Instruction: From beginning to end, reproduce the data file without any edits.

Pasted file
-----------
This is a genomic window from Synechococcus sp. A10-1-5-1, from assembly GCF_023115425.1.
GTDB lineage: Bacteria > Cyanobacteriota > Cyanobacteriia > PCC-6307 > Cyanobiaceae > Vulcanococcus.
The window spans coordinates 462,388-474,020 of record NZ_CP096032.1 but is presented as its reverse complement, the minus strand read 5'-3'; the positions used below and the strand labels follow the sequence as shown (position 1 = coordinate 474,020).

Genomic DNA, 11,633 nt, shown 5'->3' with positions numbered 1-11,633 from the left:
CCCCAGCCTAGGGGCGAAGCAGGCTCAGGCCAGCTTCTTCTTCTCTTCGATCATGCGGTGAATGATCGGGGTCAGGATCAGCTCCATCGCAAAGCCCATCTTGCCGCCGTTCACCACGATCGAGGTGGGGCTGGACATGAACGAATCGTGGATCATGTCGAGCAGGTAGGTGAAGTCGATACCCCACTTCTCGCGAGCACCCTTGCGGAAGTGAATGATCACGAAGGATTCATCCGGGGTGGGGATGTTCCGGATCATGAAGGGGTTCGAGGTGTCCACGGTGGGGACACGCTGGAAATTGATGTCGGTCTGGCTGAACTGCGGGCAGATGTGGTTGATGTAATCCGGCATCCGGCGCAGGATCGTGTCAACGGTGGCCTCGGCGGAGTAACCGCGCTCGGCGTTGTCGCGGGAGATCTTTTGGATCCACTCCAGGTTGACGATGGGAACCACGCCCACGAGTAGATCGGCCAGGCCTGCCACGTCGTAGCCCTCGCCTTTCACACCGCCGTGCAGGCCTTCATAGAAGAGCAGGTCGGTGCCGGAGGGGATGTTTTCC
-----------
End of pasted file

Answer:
This is a genomic window from Synechococcus sp. A10-1-5-1, from assembly GCF_023115425.1.
GTDB lineage: Bacteria > Cyanobacteriota > Cyanobacteriia > PCC-6307 > Cyanobiaceae > Vulcanococcus.
The window spans coordinates 462,388-474,020 of record NZ_CP096032.1 but is presented as its reverse complement, the minus strand read 5'-3'; the positions used below and the strand labels follow the sequence as shown (position 1 = coordinate 474,020).

Genomic DNA, 11,633 nt, shown 5'->3' with positions numbered 1-11,633 from the left:
CCCCAGCCTAGGGGCGAAGCAGGCTCAGGCCAGCTTCTTCTTCTCTTCGATCATGCGGTGAATGATCGGGGTCAGGATCAGCTCCATCGCAAAGCCCATCTTGCCGCCGTTCACCACGATCGAGGTGGGGCTGGACATGAACGAATCGTGGATCATGTCGAGCAGGTAGGTGAAGTCGATACCCCACTTCTCGCGAGCACCCTTGCGGAAGTGAATGATCACGAAGGATTCATCCGGGGTGGGGATGTTCCGGATCATGAAGGGGTTCGAGGTGTCCACGGTGGGGACACGCTGGAAATTGATGTCGGTCTGGCTGAACTGCGGGCAGATGTGGTTGATGTAATCCGGCATCCGGCGCAGGATCGTGTCAACGGTGGCCTCGGCGGAGTAACCGCGCTCGGCGTTGTCGCGGGAGATCTTTTGGATCCACTCCAGGTTGACGATGGGAACCACGCCCACGAGTAGATCGGCCAGGCCTGCCACGTCGTAGCCCTCGCCTTTCACACCGCCGTGCAGGCCTTCATAGAAGAGCAGGTCGGTGCCGGAGGGGATGTTTTCC